Phlegmasia Cerulea Dolens (painful blue edema)

An 81-year-old man with hypertension presented to the emergency department with pain and swelling of the left thigh and lower leg that had developed during the previous several hours. He had no history of recent surgery or trauma and no known personal or family history of clotting disorders. The left lower leg was tender, cold, and swollen (Panel A), and the left dorsalis pedis pulse was not palpable.

Panel A

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Computed tomography performed after the administration of contrast material showed partial thrombosis of the inferior vena cava and complete thrombosis of the left common iliac, common femoral, superficial femoral, and deep femoral veins. Anticoagulation with unfractionated heparin was initiated, and emergency fasciotomy was performed to treat the acute compartment syndrome. The postoperative course was complicated by reperfusion injury with shock and acute kidney injury. The patient underwent percutaneous transluminal angioplasty and catheter-directed thrombolysis. Phlegmasia cerulea dolens is a rare syndrome caused by acute, extensive venous thrombosis. Prompt diagnosis is crucial for limb salvage and to minimize morbidity. The patient’s condition improved (Panel B), and he recovered renal function.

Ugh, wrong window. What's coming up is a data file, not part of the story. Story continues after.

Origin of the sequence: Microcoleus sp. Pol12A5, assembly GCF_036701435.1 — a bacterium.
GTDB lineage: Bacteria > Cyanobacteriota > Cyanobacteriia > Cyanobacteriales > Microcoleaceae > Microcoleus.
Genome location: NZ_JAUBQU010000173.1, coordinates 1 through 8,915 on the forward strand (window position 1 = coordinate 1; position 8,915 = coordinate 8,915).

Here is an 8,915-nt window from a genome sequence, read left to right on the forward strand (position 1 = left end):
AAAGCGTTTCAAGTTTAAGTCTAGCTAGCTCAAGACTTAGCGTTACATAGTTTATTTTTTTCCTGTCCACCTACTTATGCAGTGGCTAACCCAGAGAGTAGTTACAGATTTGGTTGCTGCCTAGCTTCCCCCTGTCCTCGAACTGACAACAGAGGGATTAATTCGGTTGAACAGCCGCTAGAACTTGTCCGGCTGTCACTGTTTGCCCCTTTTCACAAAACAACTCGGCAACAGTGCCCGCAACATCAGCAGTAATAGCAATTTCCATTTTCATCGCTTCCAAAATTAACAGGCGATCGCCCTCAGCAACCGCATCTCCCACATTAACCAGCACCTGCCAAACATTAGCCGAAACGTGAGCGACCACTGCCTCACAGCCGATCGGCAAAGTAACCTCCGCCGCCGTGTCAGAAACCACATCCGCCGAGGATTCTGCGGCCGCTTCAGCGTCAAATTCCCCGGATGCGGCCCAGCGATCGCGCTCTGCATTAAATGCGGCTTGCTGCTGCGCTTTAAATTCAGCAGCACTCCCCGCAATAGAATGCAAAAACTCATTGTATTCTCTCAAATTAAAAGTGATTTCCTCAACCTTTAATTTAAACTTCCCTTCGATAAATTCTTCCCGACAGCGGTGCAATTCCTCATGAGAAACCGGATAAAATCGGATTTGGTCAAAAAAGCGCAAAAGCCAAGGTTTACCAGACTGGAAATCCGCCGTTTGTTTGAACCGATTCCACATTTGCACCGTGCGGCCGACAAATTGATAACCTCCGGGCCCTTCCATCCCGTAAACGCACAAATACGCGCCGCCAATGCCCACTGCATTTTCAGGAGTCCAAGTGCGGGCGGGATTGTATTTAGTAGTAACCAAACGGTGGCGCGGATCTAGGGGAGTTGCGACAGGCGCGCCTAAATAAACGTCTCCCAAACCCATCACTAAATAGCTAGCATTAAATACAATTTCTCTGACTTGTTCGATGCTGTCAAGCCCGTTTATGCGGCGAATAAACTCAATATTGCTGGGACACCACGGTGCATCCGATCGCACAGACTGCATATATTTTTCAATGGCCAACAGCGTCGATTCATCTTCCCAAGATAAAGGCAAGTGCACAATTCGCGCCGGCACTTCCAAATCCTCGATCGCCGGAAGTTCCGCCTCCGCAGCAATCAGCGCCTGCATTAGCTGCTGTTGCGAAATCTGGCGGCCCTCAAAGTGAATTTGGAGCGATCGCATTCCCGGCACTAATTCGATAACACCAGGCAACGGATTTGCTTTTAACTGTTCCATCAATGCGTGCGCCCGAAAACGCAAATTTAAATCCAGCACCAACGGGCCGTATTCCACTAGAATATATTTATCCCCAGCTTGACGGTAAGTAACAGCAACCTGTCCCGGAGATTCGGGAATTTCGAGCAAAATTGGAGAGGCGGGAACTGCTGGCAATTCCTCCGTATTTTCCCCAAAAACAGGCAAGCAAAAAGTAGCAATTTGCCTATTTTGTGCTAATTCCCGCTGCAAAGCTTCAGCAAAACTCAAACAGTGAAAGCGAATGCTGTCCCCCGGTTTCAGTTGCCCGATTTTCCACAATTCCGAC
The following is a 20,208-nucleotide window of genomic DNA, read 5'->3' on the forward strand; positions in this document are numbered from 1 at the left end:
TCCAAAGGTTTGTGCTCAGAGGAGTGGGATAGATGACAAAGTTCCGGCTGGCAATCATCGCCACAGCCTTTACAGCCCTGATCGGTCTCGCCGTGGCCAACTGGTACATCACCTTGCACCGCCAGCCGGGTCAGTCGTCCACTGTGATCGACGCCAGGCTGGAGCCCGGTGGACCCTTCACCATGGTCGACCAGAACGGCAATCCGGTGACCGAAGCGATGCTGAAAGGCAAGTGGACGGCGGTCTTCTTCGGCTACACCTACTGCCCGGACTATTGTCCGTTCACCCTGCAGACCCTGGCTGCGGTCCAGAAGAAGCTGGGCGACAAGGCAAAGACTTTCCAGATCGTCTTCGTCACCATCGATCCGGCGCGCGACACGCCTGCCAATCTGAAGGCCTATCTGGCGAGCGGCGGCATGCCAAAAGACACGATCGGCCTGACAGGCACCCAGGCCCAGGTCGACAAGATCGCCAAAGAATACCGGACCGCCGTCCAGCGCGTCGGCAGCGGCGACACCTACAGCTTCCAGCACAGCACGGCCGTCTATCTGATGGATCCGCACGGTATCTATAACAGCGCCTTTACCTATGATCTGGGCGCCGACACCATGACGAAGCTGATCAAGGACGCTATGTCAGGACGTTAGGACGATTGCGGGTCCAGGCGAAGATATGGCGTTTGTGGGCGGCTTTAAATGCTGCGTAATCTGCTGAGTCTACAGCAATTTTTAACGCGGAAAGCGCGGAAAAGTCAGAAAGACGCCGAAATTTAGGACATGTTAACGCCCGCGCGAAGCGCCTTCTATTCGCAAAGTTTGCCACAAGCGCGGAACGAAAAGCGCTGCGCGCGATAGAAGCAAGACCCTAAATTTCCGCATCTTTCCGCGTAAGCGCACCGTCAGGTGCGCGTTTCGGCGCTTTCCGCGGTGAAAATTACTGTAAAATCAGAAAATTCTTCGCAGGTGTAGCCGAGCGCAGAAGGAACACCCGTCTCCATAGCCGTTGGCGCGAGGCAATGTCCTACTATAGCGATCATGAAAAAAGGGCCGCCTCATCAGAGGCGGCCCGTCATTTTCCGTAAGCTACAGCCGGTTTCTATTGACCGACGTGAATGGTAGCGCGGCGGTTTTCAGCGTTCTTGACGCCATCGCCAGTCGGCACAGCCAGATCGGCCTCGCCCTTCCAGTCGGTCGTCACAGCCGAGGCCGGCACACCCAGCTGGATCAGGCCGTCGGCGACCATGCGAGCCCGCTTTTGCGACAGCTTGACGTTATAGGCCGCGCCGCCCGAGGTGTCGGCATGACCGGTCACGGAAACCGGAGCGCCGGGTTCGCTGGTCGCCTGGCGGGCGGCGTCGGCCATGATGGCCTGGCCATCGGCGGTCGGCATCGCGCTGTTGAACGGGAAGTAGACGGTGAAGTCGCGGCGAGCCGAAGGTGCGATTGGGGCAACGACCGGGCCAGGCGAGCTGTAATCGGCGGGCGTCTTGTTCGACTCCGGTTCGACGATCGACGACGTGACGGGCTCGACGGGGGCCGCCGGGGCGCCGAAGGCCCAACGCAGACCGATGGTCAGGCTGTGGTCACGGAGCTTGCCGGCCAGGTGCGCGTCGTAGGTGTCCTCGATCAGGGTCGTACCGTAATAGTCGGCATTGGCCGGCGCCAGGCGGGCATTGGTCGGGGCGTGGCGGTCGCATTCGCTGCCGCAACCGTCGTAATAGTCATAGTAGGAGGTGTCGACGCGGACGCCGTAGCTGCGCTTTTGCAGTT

Panel B

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After 25 days of hospitalization, he was discharged while receiving rivaroxaban. Subsequent evaluation that included age-appropriate cancer screening did not reveal the cause of this extensive clotting.

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